This led to a nerve-racking moment with the discovery of a couple of lumps. Ultrasound showed them to be cysts, which were needle-drained. That and the exclamations of delight from my oncologist, as he thumped my torso, leads me to believe that all is going very well.
But before anyone can say anything conclusive, we must do radiation, six weeks of daily sessions, to kill off any lingering cells and discourage a recurrence. For this, I have moved temporarily from the Van Nuys-based Breast Center to the radiology department at Huntington Hospital in Pasadena, because it is much closer to my house.
I had my choice of radiation doctors, including my surgical oncologist's best friend--wait for this--Bernard Lewinsky. How's that for six degrees of separation? Don't think it wasn't tempting, but his clinic is less convenient to my home, and besides, he's got a lot on his mind these days.
Anyhow, before radiation there is simulation. You lie on a table, and the doctor and tech look at your mammogram and murmur between themselves, and then move the machine around your body and take measurements and mark your torso with a marking pen. And when you ask them what they are doing, they mutter a lot of equations and medical jargon and finally you give up and take a nap. I never did understand, but since they weren't hurting me--a refreshing change of pace--I really didn't care.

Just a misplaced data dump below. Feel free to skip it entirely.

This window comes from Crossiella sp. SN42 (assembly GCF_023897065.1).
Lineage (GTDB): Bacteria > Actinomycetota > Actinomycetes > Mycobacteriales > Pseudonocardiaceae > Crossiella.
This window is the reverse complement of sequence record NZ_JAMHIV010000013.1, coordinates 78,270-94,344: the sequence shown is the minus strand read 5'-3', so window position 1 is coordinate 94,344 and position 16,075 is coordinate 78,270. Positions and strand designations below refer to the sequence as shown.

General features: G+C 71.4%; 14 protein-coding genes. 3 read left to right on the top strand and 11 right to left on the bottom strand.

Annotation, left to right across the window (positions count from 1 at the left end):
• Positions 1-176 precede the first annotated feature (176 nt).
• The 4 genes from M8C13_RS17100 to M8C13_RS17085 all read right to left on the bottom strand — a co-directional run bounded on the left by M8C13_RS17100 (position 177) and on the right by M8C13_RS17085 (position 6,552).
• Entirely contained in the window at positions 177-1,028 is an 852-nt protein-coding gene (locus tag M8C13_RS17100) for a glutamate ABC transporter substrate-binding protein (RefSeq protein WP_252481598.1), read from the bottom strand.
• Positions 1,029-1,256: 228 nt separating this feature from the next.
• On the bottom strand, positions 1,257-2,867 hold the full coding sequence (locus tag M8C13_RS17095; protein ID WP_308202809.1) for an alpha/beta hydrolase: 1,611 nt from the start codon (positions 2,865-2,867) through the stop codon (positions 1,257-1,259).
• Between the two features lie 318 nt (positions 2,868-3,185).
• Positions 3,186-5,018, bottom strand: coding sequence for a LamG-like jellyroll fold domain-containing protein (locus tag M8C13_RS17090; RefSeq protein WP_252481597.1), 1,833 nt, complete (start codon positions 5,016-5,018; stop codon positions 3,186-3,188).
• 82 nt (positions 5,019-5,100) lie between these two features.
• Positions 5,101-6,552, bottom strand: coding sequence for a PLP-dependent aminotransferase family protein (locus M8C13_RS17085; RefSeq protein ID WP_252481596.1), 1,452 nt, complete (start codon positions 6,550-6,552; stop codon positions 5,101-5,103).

What they were doing is figuring out where to aim the rays. In my case, three areas, two on my chest and one around armpit level to cover breast lump and nodes. The real drama comes when they put little dots of India Ink on your chest and stick pins through them, and, voila! Tattoos! I would have preferred some neat folk art-type pattern for my first tattoo, but little blue dots are what I got. (Basically, it's a map for the techs to follow as they aim the rays each day.)
After that, radiation could begin for real. And I am happy to announce it is one big bore. Which couldn't be more delightful. Every day, I go in, my charming tech puts me on the table, aims the machine, which goes "buzz" three times, I get down, get dressed, go home. And I feel nothing. "After what you've been through," said one of the nurses, "this is a breeze."
Apparently, in a couple of weeks, I may develop something like sunburn (calling for aloe vera twice a day, and no underwire bras or tight clothes), and probably will become fatigued. Which means what?
"You may need a nap in the afternoon."
I've needed a nap in the afternoon my whole life. Finally, a medical excuse.
I tell you, compared to chemo, this is bliss.
So I made it through chemo--did I mention chemo is over?--and while it was unpleasant, and I do not recommend it to anyone, it was not the horror of my nightmares. My worst fears of constant nausea and vomiting were never realized. In fact, I never did throw up until a month after my last chemo round, when a weekend jaunt to Vegas included an encounter with food poisoning. I guess my gris-gris bag didn't cover that.
Next month: A conversation with my doctors.